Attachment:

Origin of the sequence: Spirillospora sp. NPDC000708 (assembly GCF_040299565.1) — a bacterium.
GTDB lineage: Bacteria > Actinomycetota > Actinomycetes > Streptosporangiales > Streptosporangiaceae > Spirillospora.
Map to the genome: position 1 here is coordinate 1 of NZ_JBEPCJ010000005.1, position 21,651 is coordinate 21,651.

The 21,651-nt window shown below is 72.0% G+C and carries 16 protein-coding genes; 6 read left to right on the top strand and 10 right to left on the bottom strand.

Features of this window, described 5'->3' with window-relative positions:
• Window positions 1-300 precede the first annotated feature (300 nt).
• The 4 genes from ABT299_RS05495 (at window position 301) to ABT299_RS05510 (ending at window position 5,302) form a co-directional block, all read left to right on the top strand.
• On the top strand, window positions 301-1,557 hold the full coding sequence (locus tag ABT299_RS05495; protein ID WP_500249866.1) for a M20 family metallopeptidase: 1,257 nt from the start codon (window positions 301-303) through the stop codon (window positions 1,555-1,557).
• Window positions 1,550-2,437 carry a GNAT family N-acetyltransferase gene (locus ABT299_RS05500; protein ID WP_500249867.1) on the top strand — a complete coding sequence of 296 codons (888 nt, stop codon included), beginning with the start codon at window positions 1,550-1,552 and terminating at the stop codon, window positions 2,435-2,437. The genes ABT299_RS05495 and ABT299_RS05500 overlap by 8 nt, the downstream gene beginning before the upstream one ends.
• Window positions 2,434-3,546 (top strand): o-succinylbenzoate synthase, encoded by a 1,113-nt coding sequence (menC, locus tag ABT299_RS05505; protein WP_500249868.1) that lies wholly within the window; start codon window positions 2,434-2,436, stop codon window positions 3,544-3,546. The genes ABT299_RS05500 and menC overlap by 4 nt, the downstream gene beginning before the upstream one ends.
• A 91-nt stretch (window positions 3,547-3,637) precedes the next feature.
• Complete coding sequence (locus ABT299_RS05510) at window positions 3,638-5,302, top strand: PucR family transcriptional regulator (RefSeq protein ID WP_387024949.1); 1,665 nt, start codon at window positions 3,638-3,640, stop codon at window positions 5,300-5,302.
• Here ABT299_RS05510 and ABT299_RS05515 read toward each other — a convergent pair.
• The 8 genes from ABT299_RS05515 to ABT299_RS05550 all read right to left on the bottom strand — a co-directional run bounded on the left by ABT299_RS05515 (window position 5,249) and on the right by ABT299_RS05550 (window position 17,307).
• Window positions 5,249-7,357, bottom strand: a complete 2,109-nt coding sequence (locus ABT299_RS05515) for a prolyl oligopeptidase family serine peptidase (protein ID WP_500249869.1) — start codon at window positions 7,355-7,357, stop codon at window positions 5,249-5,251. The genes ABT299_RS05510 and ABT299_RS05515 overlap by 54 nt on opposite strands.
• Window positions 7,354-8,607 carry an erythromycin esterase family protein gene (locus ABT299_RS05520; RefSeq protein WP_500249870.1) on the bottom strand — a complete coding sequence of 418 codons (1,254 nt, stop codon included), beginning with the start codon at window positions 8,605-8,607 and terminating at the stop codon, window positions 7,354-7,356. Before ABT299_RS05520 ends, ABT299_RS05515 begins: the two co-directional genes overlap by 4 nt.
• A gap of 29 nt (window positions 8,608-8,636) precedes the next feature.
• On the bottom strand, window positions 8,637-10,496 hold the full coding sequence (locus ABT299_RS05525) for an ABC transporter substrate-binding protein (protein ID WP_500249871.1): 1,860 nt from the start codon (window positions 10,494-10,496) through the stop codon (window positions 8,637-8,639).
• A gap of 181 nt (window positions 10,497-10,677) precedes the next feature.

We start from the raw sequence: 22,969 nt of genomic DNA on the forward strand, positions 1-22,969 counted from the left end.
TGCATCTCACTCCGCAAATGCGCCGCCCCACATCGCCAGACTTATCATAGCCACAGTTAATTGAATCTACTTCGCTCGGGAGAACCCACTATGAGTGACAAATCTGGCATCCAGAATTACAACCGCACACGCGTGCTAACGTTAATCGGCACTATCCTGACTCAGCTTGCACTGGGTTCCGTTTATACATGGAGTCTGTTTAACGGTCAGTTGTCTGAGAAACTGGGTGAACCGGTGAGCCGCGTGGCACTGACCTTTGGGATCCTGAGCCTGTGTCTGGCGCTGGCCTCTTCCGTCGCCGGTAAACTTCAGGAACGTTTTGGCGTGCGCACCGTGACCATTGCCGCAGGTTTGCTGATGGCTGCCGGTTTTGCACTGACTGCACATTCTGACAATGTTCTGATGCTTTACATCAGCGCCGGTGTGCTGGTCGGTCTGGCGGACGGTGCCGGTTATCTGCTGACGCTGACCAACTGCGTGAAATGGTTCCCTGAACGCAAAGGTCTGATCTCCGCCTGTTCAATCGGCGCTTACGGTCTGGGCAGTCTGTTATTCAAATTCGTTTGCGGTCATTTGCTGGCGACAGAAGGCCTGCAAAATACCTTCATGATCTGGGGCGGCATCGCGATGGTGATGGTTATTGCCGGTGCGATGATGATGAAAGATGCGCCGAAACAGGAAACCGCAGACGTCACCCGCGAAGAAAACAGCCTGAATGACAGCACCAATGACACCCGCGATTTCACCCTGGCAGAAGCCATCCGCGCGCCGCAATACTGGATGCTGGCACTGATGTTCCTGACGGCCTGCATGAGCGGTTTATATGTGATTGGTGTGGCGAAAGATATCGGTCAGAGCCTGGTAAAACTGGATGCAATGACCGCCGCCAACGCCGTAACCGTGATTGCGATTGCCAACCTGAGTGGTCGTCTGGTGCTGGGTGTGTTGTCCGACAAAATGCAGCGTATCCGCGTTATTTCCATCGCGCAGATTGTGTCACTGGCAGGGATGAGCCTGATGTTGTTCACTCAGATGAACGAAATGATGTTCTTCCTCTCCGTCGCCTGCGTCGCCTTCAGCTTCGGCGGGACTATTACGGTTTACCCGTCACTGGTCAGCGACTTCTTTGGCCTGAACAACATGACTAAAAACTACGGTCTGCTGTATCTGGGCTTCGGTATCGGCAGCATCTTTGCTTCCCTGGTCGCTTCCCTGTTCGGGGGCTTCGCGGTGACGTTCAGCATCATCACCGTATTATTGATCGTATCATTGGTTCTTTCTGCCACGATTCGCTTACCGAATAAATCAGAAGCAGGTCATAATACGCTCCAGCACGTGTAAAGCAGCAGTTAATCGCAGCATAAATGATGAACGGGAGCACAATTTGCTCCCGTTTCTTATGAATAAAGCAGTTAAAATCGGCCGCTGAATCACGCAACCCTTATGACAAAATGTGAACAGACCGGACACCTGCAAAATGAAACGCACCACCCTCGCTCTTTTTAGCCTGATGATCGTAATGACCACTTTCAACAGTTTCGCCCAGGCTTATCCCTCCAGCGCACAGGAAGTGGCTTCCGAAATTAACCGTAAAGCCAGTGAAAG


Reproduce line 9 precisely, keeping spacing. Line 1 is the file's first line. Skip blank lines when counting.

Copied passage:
• Window positions 1,550-2,437 carry a GNAT family N-acetyltransferase gene (locus ABT299_RS05500; protein ID WP_500249867.1) on the top strand — a complete coding sequence of 296 codons (888 nt, stop codon included), beginning with the start codon at window positions 1,550-1,552 and terminating at the stop codon, window positions 2,435-2,437. The genes ABT299_RS05495 and ABT299_RS05500 overlap by 8 nt, the downstream gene beginning before the upstream one ends.